Saucer Tennis

Saucer Tennis (Frisbee Tennis) was created in Maplewood NJ in the Autumn of 1974. A group of teens from the area got together to play what Bruce R. Keffer had put together in a rule book for what was called the most extreme disc sport. During the era, Ultimate had been invented and played by students of Columbia High School in South Orange New Jersey. The closest comparison to other disc sport would be the game of Guts minus the 17 meter dead zone. The Saucer Tennis safety zone is a mere 6 feet at center court, with three feet of safety zone on either side of the court. DDC or doubles disc court is another comparable sport. Major differences are no net a large dead zone and it is played with two disc. The unpublished rule book was issued a copyright in 1980. The first public media pronouncement of Saucer Tennis was made on the New Jersey nightly news in 1980. Dozens of other media deliverable s occurred from 1984 through present day, including a South American media blitz in 1987 when the Saucer Tennis , “Sport Instead of Drugs, Desporta antes Drugas, ” campaign took place. The Sport Instead of Drugs campaign was promoted in the magazine vistazo, international radio network HCJB reaching 190 million listeners in the Americas. Ground work for the 1987 Saucer Tennis South American tour was provided by a 1985 Voice of America Broadcast from Washington DC to a worldwide audience in several different languages.

Saucer Tennis is a disc sport contest that can be played upon two separate court designs. The Tournament Court is 90′ x 30′ perfect for Triples and Four by Four play, extremely challenging for Doubles . The Speed court is 60′ X 15′ designed for Singles and Doubles play, the compact size test players endurance, agility and speed. There are three modes of play, (Old School, Twenty – Twenty and Head to Head.) A Saucer Tennis team must be able to field a team of four. Play can be conducted in the following formats, Singles – 1 x 1, Doubles – 2 X 2, Triples 3X3, and the player favorite Four by Four – 4X4.

Saucer Tennis Match competitions are staged in a best of five format.

Example: A match consist of five individual games that must be taken in the following order. Game 1 is a Singles, 1X1 contest Game 2 is a Four by Four, 4X4 contest Game 3 is a Doubles, 2X2 contest Game 4 (if Needed) is a Triples, 3X3 contest Game 5 (if Needed) is a Four by Four, 4X4 contest.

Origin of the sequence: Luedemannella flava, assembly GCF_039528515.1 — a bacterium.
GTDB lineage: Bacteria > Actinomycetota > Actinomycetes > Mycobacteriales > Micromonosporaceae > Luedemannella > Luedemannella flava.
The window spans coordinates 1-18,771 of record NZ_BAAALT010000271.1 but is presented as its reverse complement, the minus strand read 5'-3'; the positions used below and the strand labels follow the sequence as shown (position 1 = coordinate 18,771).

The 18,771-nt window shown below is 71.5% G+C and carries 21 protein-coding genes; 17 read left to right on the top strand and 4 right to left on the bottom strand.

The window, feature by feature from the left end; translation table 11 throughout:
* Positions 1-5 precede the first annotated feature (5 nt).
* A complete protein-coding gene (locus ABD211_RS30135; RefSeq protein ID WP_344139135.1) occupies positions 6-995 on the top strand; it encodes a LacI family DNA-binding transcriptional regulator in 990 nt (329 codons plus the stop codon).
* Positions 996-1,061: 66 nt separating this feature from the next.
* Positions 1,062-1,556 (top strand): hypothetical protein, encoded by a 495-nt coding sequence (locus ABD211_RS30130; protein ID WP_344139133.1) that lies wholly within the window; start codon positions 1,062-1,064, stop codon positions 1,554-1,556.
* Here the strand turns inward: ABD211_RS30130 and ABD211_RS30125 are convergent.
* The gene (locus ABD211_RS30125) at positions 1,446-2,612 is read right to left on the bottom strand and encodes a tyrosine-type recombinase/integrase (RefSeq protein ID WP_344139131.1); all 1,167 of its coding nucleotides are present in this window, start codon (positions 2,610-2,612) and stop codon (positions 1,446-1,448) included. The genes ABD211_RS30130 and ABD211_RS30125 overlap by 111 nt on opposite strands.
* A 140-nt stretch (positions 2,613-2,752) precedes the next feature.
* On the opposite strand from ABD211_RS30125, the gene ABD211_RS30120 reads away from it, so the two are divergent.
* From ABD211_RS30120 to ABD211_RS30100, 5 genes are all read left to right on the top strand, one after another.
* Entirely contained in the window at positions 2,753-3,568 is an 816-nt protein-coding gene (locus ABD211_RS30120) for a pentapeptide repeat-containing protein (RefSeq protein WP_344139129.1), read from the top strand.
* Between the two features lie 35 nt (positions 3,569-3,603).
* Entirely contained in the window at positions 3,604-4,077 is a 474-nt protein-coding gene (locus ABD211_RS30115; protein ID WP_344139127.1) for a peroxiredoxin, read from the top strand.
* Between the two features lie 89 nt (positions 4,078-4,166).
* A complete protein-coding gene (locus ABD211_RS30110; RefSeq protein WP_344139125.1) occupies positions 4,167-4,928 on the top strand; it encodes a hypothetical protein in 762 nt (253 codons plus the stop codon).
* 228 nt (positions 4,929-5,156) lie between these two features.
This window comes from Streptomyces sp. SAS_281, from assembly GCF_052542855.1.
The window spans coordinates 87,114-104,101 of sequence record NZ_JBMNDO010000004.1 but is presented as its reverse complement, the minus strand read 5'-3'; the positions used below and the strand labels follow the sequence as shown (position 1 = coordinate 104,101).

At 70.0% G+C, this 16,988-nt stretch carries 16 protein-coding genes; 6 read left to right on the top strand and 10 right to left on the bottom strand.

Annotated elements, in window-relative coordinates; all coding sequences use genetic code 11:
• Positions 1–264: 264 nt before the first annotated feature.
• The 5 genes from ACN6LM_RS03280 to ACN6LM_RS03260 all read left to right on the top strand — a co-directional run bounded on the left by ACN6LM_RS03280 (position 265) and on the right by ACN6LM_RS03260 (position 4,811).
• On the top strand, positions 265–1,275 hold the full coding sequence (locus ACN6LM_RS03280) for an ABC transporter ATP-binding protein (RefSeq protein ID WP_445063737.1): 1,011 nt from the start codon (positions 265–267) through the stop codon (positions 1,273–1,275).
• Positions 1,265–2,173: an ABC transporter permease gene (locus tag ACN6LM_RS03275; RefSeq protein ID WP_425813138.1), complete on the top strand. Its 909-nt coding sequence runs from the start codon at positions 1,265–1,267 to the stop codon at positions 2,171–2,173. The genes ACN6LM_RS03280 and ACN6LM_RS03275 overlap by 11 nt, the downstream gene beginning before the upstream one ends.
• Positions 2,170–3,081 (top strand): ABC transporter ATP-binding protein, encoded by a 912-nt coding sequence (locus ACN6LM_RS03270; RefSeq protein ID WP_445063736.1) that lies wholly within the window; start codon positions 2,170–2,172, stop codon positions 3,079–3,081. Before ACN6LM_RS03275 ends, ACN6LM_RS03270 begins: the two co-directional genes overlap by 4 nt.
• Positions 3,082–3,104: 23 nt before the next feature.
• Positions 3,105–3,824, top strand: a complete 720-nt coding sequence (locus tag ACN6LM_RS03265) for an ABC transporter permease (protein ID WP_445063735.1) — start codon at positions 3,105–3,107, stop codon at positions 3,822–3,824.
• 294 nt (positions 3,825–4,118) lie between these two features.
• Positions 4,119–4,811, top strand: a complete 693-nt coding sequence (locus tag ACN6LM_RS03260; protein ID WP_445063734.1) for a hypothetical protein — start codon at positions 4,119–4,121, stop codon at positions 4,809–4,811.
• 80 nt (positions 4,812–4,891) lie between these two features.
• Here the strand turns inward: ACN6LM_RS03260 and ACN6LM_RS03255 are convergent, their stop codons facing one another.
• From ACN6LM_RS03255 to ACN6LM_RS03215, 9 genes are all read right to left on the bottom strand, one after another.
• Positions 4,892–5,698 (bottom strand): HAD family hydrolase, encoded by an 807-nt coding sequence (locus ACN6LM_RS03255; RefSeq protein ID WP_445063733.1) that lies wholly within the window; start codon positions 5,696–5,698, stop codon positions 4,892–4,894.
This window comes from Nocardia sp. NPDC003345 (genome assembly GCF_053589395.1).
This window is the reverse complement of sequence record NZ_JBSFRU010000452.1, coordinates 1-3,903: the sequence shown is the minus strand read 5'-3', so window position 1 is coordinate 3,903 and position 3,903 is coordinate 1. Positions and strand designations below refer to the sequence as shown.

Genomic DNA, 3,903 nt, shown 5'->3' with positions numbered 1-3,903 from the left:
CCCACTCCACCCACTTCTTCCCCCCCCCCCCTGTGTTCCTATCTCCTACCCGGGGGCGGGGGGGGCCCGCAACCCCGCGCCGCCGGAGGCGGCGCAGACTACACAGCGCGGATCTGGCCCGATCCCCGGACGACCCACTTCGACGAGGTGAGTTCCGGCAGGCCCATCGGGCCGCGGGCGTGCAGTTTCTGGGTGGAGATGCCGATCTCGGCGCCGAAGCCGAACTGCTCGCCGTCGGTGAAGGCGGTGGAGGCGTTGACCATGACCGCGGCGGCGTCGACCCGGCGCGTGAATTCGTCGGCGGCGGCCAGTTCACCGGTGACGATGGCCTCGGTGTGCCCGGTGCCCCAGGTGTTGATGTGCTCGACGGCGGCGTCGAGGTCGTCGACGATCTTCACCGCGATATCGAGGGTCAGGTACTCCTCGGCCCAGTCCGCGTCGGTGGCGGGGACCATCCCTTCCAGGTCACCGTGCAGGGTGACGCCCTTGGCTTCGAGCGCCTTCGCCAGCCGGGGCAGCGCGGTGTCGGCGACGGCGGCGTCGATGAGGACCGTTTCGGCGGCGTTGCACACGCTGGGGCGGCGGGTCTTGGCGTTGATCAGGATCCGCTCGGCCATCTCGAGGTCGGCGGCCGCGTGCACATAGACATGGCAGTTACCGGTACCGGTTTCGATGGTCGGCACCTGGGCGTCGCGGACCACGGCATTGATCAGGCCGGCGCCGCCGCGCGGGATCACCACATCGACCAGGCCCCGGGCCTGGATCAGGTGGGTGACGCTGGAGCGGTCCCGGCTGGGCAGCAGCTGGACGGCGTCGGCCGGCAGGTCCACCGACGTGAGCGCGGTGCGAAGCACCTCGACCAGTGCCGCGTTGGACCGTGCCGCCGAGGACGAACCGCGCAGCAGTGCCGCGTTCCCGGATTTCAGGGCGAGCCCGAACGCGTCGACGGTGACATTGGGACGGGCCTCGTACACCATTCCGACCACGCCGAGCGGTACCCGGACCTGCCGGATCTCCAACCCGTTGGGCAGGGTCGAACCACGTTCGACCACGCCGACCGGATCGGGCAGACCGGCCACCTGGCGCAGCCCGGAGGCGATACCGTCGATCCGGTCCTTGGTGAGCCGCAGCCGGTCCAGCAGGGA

Rules of play: Deciding who serves first. Each team will have their captain throw the disc toward the center court net. The team having their disc land closest the net without touching it, or entering their opponents court will be awarded the serve. The disc can hit the net, during the flight of the disc. The disc cannot touch the net upon coming to rest.

Scoring: A point is awarded the serving team when any of the following conditions occur. If the team serving does any of the following it will be ruled a wasted serve A…Their opponent fail to catch the disc and it lands anywhere in their court except the Safety Zone. B.. Return the serve or volley out of bounds, into the safety zone, makes an illegal pass, makes a bad throw, or steps out of bounds with the disc in their possession . C.. The serve exits the opposing team End Zone line lower than six feet. D.. Their opponent fails to release a throw within three seconds of after initial (Contact) with the disc. E.. Their opponents fails to throw the disc over the net. F.. Their opponents is guilty of a player infraction

Modes of play; Saucer Tennis Old School

In Old School play each team has a total of twenty four serves. The serves are taken in turns of four, giving each team six sets of four serves. The serving team are on offense and can score one point for each successful serve of volley. The first team to reach 11 points first are declared the winners. Sets of serves are alternated between teams and players on the team.

Saucer Tennis Twenty-Twenty Each team has a total of twenty serves. The twenty serves must be taken in a block of twenty. Team A makes twenty serves scoring 14 points. Their opponents must meet of beat their official score. Team B then hold the serve. Team B must match of surpass Team A’s score. If during Team B set of twenty serves it becomes apparent that they cannot match the score of Team A the game will be called in favor of Team A.

Saucer Tennis Head-to-Head The Head to Head mode of play is simple, the team holding serve retains the serve until a wasted serve is ruled. Their opponents are awarded the serve and a single point. The first team to score 11 points first are declared the winners.

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